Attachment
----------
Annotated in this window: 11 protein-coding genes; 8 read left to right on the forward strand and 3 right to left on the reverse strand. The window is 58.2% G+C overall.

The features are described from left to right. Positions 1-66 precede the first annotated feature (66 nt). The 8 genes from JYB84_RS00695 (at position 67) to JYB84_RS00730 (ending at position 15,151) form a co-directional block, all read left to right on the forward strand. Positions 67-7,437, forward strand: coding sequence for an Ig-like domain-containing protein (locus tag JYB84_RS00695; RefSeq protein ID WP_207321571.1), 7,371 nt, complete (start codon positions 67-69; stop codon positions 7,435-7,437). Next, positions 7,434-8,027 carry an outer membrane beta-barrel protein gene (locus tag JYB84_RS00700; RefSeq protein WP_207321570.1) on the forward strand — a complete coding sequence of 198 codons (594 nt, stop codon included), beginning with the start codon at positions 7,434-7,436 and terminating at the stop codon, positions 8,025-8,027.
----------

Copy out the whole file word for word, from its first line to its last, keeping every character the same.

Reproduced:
Annotated in this window: 11 protein-coding genes; 8 read left to right on the forward strand and 3 right to left on the reverse strand. The window is 58.2% G+C overall.

The features are described from left to right. Positions 1-66 precede the first annotated feature (66 nt). The 8 genes from JYB84_RS00695 (at position 67) to JYB84_RS00730 (ending at position 15,151) form a co-directional block, all read left to right on the forward strand. Positions 67-7,437, forward strand: coding sequence for an Ig-like domain-containing protein (locus tag JYB84_RS00695; RefSeq protein ID WP_207321571.1), 7,371 nt, complete (start codon positions 67-69; stop codon positions 7,435-7,437). Next, positions 7,434-8,027 carry an outer membrane beta-barrel protein gene (locus tag JYB84_RS00700; RefSeq protein WP_207321570.1) on the forward strand — a complete coding sequence of 198 codons (594 nt, stop codon included), beginning with the start codon at positions 7,434-7,436 and terminating at the stop codon, positions 8,025-8,027.